Ordinarily a federal lawsuit goes on for months or years before the court reaches any decision. But you may need help from the court long before that. A U.S. District Court Judge has the power to order prison officials to stop doing certain things while the judge is considering your suit. The judge can do this by issuing a Temporary Restraining Order (TRO) or a Preliminary Injunction, or both.
Chapter Four, Section B explains when you are eligible for an injunction. If you decide to go ahead and try to get a preliminary injunction or a TRO, you will need to follow the instructions below.
If you think you meet all the tests for immediate help from the court, submit a “Temporary Restraining Order and Order to Show Cause for a Preliminary Injunction.” You can do this in one motion and you can use this example:
Explanation of Form:
If you want a TRO, include the parts of this form that are more darkly shaded. If you do not want a TRO and are only asking for a preliminary injunction leave the darker parts out.
You will notice that you are supposed to leave some blanks in this document. That is because it is an order that the Judge will sign, and you are just writing a draft for the Judge to make it easier. He or she will fill in the information about times and places.
The most difficult part of the document is where you have to fill in why you want a preliminary injunction and / or a TRO. You should limit what you ask for in the TRO to the things that the prison officials have to stop doing immediately. Include in your request for a preliminary injunction everything you want the court to order the prison staff to stop doing while the court is considering your case.
There are other documents you must send to the court. You will also need to give or send copies of all these documents to all of the defendants. The supporting documents you need to attach to both the court’s and defendant’s copies are:
- A declaration which states how you tried to notify the defendant that you’re applying for a TRO, like by giving a copy of the documents to the warden. Or, your declaration can explain why you shouldn’t have to notify the defendant. The declaration should also state in detail exactly what “immediate and irreparable injury, loss or damage will result” if the court does not sign your TRO. The quote is from Rule 65 of the Federal Rules of Civil Procedure, which governs TROs and preliminary injunctions. A court will often consider an ongoing violation of your constitutional rights to be an “irreparable injury.” Submit your declaration and your “TRO and Order to Show Cause” together with your summons, complaint and in forma pauperis papers.
- You also need to submit a short “memorandum of law.” A memorandum of law is a document in which you cite legal cases, and argue that your situation should be compared to or distinguished from these cases. For this, you will need to do legal research and writing, explained in Chapter Seven. You will want to find cases similar to yours in which prisoners got TROs or preliminary injunctions. Cite a few cases that show that the officials’ actions (or failures to act) are unconstitutional. Also explain how you meet the test for temporary relief.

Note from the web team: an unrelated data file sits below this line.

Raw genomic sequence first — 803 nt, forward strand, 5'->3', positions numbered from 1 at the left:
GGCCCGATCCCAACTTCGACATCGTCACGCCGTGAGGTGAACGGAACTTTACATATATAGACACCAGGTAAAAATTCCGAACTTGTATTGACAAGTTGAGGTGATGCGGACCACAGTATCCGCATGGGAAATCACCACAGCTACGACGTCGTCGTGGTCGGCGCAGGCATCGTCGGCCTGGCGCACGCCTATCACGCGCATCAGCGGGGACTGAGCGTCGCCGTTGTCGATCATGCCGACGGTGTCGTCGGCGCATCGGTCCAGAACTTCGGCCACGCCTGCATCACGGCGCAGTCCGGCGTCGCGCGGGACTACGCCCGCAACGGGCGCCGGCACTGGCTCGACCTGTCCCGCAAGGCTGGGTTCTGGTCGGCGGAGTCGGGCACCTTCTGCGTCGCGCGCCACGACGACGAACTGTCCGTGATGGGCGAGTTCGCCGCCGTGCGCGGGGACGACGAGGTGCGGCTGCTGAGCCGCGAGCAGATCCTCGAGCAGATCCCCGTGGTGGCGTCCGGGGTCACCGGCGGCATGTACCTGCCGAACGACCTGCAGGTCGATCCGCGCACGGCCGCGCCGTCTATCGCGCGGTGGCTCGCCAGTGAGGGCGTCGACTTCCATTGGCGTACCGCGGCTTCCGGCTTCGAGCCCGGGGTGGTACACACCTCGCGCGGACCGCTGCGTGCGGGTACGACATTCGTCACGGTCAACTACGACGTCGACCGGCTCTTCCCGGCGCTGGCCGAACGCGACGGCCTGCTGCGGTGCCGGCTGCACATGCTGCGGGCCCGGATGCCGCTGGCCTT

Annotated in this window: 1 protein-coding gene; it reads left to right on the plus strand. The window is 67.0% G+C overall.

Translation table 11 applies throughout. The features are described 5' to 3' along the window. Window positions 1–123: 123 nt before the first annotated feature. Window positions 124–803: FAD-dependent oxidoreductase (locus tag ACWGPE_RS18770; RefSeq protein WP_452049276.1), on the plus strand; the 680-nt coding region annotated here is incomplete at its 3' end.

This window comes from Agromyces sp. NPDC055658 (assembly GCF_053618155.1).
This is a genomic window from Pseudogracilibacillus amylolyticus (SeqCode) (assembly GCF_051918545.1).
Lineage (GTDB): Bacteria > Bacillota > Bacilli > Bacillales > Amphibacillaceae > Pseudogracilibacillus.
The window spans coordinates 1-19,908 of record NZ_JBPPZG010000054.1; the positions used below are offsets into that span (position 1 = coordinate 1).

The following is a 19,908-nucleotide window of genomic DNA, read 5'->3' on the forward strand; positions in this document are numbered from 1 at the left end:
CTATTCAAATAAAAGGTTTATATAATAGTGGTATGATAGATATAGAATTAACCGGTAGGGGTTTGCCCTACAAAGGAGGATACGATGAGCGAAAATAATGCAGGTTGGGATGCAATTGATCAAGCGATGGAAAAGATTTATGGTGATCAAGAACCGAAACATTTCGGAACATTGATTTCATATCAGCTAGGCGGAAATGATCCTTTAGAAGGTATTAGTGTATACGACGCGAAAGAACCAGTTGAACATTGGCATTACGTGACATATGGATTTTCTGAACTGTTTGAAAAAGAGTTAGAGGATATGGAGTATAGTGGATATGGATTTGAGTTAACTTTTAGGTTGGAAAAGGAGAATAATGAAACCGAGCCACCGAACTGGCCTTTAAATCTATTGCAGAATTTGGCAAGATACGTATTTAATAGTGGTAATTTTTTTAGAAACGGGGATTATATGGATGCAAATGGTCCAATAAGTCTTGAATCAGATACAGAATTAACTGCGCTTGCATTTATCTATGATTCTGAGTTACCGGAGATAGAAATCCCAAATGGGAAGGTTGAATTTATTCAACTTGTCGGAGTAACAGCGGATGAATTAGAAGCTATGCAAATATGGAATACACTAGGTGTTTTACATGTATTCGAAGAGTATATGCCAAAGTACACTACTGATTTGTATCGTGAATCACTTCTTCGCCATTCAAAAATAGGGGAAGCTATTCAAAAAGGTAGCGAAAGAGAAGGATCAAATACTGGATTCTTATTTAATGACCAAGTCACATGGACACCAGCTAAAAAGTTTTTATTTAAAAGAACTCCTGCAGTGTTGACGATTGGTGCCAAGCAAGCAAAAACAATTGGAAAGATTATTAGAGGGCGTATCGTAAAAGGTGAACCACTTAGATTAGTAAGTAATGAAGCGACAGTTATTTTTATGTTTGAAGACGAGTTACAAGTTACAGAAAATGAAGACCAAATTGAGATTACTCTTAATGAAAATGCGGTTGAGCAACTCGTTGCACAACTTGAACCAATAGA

If the judge signs your TRO and Order to Show Cause, the prison staff will be restrained for at least 10 days. They will have to submit legal papers to show why the court should not issue a preliminary injunction that will be in force through the suit. You will be sent a copy of their legal papers and get a chance to respond to them.
The judge should consider the legal papers submitted by both sides. He or she is not supposed to meet with lawyers representing prison officials unless he or she appoints a lawyer for you or orders prison officials to bring you to court to argue your own case.
Political pressure and media publicity may be as important as your suit itself, and they may help you win your suit. Send copies of your legal papers to prison groups, legislators, other public officials, newspapers, radio, TV, etc. Enclose a brief note explaining what your suit is about and why it is important.
Under Rule 65(c) of the Federal Rules of Civil Procedure, a plaintiff who requests a TRO or a preliminary injunction is supposed to put up money as “security” to repay the defendants for any damages they suffer if it later turns out that they were “wrongfully enjoined or restrained.” This is up to the judge’s discretion, which means he or she will look at your situation and decide whether or not you should have to pay. Some judges will not make people who file in forma pauperis pay. In Miller v. Carlson, 768 F. Supp. 1331, 1340 (N.D. Cal 1991), for example, the plaintiffs were poor people who received AFDC (Aid for Families with Dependant Children) so the judge did not make them pay security. Look for more decisions in your circuit, and cite those cases in your memorandum of law and ask the court not to require security from you.